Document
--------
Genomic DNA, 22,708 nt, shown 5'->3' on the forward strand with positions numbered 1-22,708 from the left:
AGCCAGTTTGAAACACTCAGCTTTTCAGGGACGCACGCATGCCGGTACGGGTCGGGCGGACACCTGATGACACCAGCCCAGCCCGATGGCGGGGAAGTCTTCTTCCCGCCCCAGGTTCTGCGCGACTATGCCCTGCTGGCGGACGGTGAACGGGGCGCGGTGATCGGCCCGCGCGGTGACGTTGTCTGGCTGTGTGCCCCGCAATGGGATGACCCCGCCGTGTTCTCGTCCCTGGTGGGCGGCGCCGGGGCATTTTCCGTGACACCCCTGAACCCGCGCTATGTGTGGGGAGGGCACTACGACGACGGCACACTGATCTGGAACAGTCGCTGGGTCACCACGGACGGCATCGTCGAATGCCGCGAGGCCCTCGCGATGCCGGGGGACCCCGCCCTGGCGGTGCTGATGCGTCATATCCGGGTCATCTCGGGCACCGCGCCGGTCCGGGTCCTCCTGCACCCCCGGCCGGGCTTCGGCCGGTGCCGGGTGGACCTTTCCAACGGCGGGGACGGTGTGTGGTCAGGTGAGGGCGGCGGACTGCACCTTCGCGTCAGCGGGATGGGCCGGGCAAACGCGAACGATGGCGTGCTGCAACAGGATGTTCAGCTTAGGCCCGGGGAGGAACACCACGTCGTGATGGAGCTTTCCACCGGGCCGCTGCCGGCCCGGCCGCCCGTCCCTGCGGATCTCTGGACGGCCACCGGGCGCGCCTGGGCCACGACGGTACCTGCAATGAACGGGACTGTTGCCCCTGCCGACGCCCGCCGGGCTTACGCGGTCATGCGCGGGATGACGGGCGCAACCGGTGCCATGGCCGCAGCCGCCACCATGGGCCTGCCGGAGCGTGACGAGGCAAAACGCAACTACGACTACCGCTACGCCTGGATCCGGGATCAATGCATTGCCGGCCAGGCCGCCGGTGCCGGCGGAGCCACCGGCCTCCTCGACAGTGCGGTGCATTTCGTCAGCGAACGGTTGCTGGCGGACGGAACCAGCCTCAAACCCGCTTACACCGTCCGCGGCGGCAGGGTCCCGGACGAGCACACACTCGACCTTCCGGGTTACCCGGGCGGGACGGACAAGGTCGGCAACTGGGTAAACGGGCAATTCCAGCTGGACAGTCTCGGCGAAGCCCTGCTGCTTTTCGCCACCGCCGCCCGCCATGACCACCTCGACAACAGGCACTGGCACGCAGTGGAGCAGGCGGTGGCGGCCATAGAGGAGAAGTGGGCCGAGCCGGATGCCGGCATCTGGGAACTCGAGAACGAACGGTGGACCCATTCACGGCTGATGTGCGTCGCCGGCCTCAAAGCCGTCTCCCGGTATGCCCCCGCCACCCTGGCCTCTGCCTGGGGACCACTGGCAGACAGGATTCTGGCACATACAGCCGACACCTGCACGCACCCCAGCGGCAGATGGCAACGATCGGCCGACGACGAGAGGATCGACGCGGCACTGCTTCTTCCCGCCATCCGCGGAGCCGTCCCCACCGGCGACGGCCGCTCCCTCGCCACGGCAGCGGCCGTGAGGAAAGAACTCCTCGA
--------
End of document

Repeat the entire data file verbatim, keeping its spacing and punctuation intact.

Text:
Genomic DNA, 22,708 nt, shown 5'->3' on the forward strand with positions numbered 1-22,708 from the left:
AGCCAGTTTGAAACACTCAGCTTTTCAGGGACGCACGCATGCCGGTACGGGTCGGGCGGACACCTGATGACACCAGCCCAGCCCGATGGCGGGGAAGTCTTCTTCCCGCCCCAGGTTCTGCGCGACTATGCCCTGCTGGCGGACGGTGAACGGGGCGCGGTGATCGGCCCGCGCGGTGACGTTGTCTGGCTGTGTGCCCCGCAATGGGATGACCCCGCCGTGTTCTCGTCCCTGGTGGGCGGCGCCGGGGCATTTTCCGTGACACCCCTGAACCCGCGCTATGTGTGGGGAGGGCACTACGACGACGGCACACTGATCTGGAACAGTCGCTGGGTCACCACGGACGGCATCGTCGAATGCCGCGAGGCCCTCGCGATGCCGGGGGACCCCGCCCTGGCGGTGCTGATGCGTCATATCCGGGTCATCTCGGGCACCGCGCCGGTCCGGGTCCTCCTGCACCCCCGGCCGGGCTTCGGCCGGTGCCGGGTGGACCTTTCCAACGGCGGGGACGGTGTGTGGTCAGGTGAGGGCGGCGGACTGCACCTTCGCGTCAGCGGGATGGGCCGGGCAAACGCGAACGATGGCGTGCTGCAACAGGATGTTCAGCTTAGGCCCGGGGAGGAACACCACGTCGTGATGGAGCTTTCCACCGGGCCGCTGCCGGCCCGGCCGCCCGTCCCTGCGGATCTCTGGACGGCCACCGGGCGCGCCTGGGCCACGACGGTACCTGCAATGAACGGGACTGTTGCCCCTGCCGACGCCCGCCGGGCTTACGCGGTCATGCGCGGGATGACGGGCGCAACCGGTGCCATGGCCGCAGCCGCCACCATGGGCCTGCCGGAGCGTGACGAGGCAAAACGCAACTACGACTACCGCTACGCCTGGATCCGGGATCAATGCATTGCCGGCCAGGCCGCCGGTGCCGGCGGAGCCACCGGCCTCCTCGACAGTGCGGTGCATTTCGTCAGCGAACGGTTGCTGGCGGACGGAACCAGCCTCAAACCCGCTTACACCGTCCGCGGCGGCAGGGTCCCGGACGAGCACACACTCGACCTTCCGGGTTACCCGGGCGGGACGGACAAGGTCGGCAACTGGGTAAACGGGCAATTCCAGCTGGACAGTCTCGGCGAAGCCCTGCTGCTTTTCGCCACCGCCGCCCGCCATGACCACCTCGACAACAGGCACTGGCACGCAGTGGAGCAGGCGGTGGCGGCCATAGAGGAGAAGTGGGCCGAGCCGGATGCCGGCATCTGGGAACTCGAGAACGAACGGTGGACCCATTCACGGCTGATGTGCGTCGCCGGCCTCAAAGCCGTCTCCCGGTATGCCCCCGCCACCCTGGCCTCTGCCTGGGGACCACTGGCAGACAGGATTCTGGCACATACAGCCGACACCTGCACGCACCCCAGCGGCAGATGGCAACGATCGGCCGACGACGAGAGGATCGACGCGGCACTGCTTCTTCCCGCCATCCGCGGAGCCGTCCCCACCGGCGACGGCCGCTCCCTCGCCACGGCAGCGGCCGTGAGGAAAGAACTCCTCGA